National Association of Special Education Teachersstudents who have a profile that includes difficulties with the understanding of oral languageand directions (Kamp & McErlean, 2008).Adapted From Susan Stokes, CESA 6 Autism ConsultantExamples of IEP Goals without ObjectivesSocial Skills/Life Skills/Social Communication Skills GoalsGiven direct instruction, practice and visual supports, will successfully demonstrate twonew social skills per quarter including, recognizing, expressing and regulating emotions,conversational repair, and non verbal cues at a level of % accuracy. Skills will bedetermined quarterly by the IEP team.will acquire two new social skills per quarter to a level of % accuracy includinginitiating conversations with peers and adults, participating in turn taking during structuredactivities and recognizing positive social interactions.will acquire two new skills per quarter including table manners, phone etiquette, andorganizational skills at a level of % accuracy. The skills will be determined by the IEPteam.Given direct instruction and visual supports, will obtain two new life skills per quarter,including bathroom and hygiene routines. He/She will perform the skill independently to a levelof 70% accuracy.Given direct instruction, practice and visual supports, will successfully demonstrate twonew skills per quarter including self regulation, gender relations skills, and independence inusing visual supports 3 out of 5 opportunities to do so.will increase his/her social communication skills by refining three or more social skills(e.g. turning to see teacher when moving, interacting at age appropriate levels during free choice)necessary to function in the classroom as demonstrated during classroom activities on three outof four days of interactions.will demonstrate the accurate use and understanding of statements and questions byincreasing accurate use of these sentence forms 4 out of 5 opportunities to do so.will increase his/her social communication skills by refining four skills including;requesting help and using pictures or words in order to have basic needs met 3 out of 5opportunities to do so.will be introduced to a functional communication system and utilize it to show his/herbasic wants 3 out of 5 opportunities to do so.With adult support and visual cues will be able to identify and express his/her needswithin the school environment 4 out of 5 opportunities to do so.Given direct instruction and visual supports for word retrieval strategies willdemonstrate the ability to retrieve words during conversation when cued to do so in 3 out of 5attempts in the therapy and classroom settings.NASET Examples of IEP Goals and Objectives ‐ Suggestions for Students with Autism4

National Association of Special Education Teacherswill improve his/her skills in comprehension of figurative language, multiple meaningwords and perspective taking in structured tasks to a level of 10% improvement from baselinedata.will increase his/her ability to problem solve situations with peers and adults usingvisual supports and previously taught problem solving strategies 4 out of 5 opportunities to doso.Given direct instruction, practice and visual support will successfully demonstrate andunderstanding of autism awareness and stranger danger at a level of 70% accuracy.will increase his independent work time by completing one task with one or less adultprompts 3 out of 5 opportunities to do so.Academic Skill Area Goalswill answer who, what, where, why and when questions to 70% accuracy on a givenpassage.will use previously taught comprehension strategies before, during and after reading agiven passage to build text meaning and achieve an average comprehension score of 70% onassessed readings.will increase his reading skills by identifying 10 new safety words and 10 newcommunity words with 80% accuracy.will increase his/her functional math skills in the areas of time and money bydemonstrating understanding of projected time and elapsed time independently with 80%accuracy and paying for times making change independently up to 2.00 with 75% accuracy.Given direct instruction and visual supports will be able to count an assortment of coins,measure objects in standard units and tell time to the minute with 80% accuracy.Given direct instruction and visual supports, will draft, edit and publish a 4 sentenceparagraph meeting 70% mastery on conventions.will obtain selected science/social studies goals as provided in the regular educationenvironment to a level of 70% accuracy.In conclusion, there are many sources on the Internet that can assist you in writing goals forchildren with Autism. The following sites are a good beginning: http://www.kid‐power.org/samples/goals.html http://www.untangleautism.org/iepgoals.htm http://www.untangleautism.org/iepdatabase.htm http://www.udel.edu/bkirby/asperger/IEP Goals.htmlNASET Examples of IEP Goals and Objectives ‐ Suggestions for Students with Autism5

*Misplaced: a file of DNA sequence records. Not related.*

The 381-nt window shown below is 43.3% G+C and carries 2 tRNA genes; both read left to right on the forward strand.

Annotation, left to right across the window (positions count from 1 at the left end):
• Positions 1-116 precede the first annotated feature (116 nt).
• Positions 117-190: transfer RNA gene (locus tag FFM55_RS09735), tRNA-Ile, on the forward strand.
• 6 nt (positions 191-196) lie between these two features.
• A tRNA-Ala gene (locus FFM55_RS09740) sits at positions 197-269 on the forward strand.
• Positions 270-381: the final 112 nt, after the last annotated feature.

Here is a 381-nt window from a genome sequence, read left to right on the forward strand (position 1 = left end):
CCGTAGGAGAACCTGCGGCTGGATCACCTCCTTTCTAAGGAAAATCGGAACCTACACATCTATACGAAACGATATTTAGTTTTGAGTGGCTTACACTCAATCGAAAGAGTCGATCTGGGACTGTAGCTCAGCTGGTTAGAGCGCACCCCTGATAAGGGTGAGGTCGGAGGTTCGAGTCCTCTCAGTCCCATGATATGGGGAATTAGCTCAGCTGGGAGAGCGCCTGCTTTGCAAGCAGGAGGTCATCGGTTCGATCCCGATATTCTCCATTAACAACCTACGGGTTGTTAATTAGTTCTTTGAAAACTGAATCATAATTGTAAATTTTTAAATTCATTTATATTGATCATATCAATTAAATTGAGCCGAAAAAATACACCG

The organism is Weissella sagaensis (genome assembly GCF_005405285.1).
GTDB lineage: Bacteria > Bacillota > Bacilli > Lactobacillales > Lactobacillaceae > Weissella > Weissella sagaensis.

National Association of Special Education Teachers NASET Examples of IEP Goals and Objectives ‐ Suggestions for Students with Autism 2 k. _ will identify appropriate social rules and codes of conduct for various social situations 4/5 opportunities to do so. l. _ will refrain from interrupting o